Consideration of the bill by other committees
The Parliamentary Joint Committee on Human Rights considered the bill
and determined it does not raise human rights concerns.
On 14 November 2018, the Standing Committee for the Scrutiny of Bills
(Scrutiny Committee) raised a number of concerns in relation to the bill. Of primary concern to the Scrutiny Committee was that significant matters would
be left to delegated legislation, rather than being included in the primary
Significant matters in delegated
The Scrutiny Committee raised concerns with proposed amendments that
would provide for the APVMA to make a disallowable legislative instrument that
prescribes the accreditation scheme for third party assessors.
The Scrutiny Committee focused its attentions on item 43 of Part 5 of
Schedule 1 of the bill, which seeks to insert a new section 6G(1) into the Code
Act to allow the APVMA to prescribe, by legislative instrument, matters
relating to the accreditation of persons by the APVMA for the purposes of the Agricultural
and Veterinary Chemicals Code (Code). Proposed subsection 6G(2) sets out examples of matters a legislative instrument
made under proposed subsection 6G(1) may deal with.
In addition, the Scrutiny Committee noted that the enactment of proposed
subsection 6G(4) would allow the regulations to prescribe penalties for
offences against the regulations, or declare provisions of the regulation to be
civil penalty provisions, in relation to an accredited person contravening a
condition of accreditation or any other requirement set out under a legislative
instrument made under proposed subsection 6G(1).
The Scrutiny Committee expressed the view that significant matters, such
as a scheme to accredit persons to perform functions in relation to the Code,
should be included in primary legislation 'unless a sound justification for the
use of delegated legislation is provided'. It noted that the Explanatory
Memorandum (EM) does not provide any justification for leaving all of the
content of the proposed accreditation scheme to be set out in a legislative
instrument rather than in primary legislation. Furthermore, the committee noted
that a legislative instrument, made by the executive is not subject to the
'full range of parliamentary scrutiny inherent in bringing proposed change in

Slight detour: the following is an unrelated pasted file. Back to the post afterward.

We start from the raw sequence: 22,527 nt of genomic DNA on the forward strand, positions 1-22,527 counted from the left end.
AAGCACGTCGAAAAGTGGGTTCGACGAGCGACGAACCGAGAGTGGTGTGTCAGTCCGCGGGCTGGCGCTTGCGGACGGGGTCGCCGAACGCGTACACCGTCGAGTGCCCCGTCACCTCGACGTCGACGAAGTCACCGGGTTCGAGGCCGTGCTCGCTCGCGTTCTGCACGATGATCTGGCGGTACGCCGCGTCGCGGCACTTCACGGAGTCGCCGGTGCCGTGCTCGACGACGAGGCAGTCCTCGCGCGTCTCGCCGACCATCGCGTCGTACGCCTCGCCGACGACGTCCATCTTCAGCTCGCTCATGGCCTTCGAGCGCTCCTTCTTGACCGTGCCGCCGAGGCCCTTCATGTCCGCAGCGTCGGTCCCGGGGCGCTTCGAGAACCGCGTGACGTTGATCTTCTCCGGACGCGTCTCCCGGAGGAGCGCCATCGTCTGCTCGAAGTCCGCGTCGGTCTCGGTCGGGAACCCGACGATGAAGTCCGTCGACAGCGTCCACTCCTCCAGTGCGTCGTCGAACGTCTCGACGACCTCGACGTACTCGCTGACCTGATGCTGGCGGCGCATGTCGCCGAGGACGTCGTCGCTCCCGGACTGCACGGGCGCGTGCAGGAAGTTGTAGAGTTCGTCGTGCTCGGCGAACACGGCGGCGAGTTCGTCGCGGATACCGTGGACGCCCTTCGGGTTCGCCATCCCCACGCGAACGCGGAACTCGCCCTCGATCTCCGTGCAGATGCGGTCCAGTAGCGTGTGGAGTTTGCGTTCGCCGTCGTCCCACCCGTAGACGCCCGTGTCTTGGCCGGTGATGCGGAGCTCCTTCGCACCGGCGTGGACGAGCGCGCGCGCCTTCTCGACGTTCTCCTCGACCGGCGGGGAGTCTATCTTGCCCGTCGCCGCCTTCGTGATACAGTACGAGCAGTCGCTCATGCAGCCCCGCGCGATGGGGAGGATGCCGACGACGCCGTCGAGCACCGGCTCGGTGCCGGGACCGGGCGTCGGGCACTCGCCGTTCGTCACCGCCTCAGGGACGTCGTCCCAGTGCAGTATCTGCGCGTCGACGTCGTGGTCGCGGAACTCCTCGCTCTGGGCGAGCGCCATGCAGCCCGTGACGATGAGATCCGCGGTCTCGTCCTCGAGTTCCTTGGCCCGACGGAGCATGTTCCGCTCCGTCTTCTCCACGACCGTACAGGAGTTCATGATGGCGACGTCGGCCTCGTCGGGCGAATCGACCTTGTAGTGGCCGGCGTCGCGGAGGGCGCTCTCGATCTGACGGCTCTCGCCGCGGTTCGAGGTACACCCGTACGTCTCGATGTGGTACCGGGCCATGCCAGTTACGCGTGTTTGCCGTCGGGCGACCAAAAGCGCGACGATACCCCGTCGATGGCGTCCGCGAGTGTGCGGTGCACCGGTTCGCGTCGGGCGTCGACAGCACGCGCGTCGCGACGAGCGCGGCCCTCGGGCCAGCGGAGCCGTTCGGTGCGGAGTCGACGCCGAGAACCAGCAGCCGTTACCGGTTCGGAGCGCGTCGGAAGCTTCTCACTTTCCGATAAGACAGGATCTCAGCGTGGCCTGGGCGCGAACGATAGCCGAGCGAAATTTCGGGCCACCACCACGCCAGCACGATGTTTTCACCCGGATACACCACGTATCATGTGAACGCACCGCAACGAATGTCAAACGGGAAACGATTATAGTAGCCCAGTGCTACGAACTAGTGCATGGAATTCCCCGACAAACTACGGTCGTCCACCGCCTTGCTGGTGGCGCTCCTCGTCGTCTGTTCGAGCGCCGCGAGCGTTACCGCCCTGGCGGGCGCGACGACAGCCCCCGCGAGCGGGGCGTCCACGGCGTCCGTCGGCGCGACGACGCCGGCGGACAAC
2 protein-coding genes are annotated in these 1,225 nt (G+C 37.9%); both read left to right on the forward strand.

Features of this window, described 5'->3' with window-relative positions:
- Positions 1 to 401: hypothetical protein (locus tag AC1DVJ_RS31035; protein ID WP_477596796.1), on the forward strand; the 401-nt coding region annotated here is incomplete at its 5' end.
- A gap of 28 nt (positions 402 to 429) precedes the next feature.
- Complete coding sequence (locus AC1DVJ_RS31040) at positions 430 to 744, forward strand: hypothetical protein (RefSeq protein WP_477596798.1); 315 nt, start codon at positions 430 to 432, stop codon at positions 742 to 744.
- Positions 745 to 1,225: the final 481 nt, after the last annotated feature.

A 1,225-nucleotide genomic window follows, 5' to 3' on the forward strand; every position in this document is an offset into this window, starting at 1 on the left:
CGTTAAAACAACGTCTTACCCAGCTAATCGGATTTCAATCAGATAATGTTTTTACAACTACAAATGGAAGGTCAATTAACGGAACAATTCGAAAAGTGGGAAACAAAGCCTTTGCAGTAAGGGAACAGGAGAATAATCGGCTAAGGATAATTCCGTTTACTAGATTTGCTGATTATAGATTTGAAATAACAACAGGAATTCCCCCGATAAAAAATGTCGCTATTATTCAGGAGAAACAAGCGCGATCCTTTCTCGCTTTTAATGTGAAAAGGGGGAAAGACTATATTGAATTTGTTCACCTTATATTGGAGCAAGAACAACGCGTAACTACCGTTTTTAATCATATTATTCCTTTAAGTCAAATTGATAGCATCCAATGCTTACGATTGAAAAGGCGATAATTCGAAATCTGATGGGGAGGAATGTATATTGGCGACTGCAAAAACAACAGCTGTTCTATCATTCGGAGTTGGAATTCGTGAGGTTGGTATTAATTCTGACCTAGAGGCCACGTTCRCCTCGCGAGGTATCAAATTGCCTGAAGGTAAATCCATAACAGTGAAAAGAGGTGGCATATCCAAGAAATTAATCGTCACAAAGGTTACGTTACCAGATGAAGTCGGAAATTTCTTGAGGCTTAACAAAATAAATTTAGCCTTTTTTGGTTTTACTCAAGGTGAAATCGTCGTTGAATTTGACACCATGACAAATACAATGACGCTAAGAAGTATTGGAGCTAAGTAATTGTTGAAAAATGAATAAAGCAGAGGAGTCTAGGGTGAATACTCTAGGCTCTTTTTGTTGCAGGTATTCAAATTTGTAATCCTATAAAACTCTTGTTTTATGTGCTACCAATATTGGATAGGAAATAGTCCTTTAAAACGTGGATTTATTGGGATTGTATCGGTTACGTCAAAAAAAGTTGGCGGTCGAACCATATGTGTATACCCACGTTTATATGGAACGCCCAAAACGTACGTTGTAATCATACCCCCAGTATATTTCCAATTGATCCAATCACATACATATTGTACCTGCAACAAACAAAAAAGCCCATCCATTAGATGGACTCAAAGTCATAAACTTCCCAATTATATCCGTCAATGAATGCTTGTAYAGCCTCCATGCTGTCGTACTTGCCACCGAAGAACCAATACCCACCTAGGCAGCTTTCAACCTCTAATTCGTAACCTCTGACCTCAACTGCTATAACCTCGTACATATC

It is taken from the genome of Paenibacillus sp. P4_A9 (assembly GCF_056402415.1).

the form of an amending bill'.
The Scrutiny Committee continued that where the Parliament delegates its
legislative power to significant regulatory schemes, it is appropriate that
specific consultation obligations, beyond those in section 17 of the Legislation
Act 2003, are included in the bill and that compliance with these
obligations is a condition of the validity of the legislative instrument.
The Scrutiny Committee requested from the minister detailed advice as to
why it was considered necessary to leave all of the content of the proposed
accreditation scheme to delegated legislation and indicated that it may be
appropriate to amend the bill so as to include at least high-level guidance as
to the requirements of the proposed accreditation scheme. It also sought
information from the minister as to whether specific consultation obligations,
beyond those in section 17 of the Legislation Act 2003, could be
included in the legislation.
Incorporation of external material
into the law
The Scrutiny Committee raised concerns with proposed subsection 6G(3):
Proposed subsection 6G(3) provides that, despite subsection
14(2) of the Legislation Act 2003, a legislative instrument made under
proposed subsection 6G(1) may make provision in relation to a matter by
applying, adopting or incorporating, with or without modification, any matter
contained in any other instrument or writing as in force or existing from time
In general terms, the Scrutiny Committee has concerns where provisions
in a bill allow the incorporation of legislative provisions by reference to
other documents. Such an approach raises the prospect of changes being made to
the law in the absence of parliamentary scrutiny, can create uncertainty in the
law, and may create difficulties for those seeking to access the terms of the
law in order to obey them.
The Scrutiny Committee acknowledged the justification in the EM as to
why material may need to be incorporated from time to time. It also noted that
the EM states that incorporated material would be available without a fee and
published on the APVMA website 'where possible'.
The Scrutiny Committee left the matter of the appropriateness of
incorporating material that may not be freely and readily available to all
those interested in the law, to the Senate as a whole.
Minister's response to Scrutiny Committee
Minister Littleproud responded to the Scrutiny Committee's concerns on
27 November 2018.
In his reply to concerns raised about the proposed third party
accreditation scheme, Minister Littleproud explained that the use of such
schemes by Commonwealth regulators was not unusual. Drawing on examples such as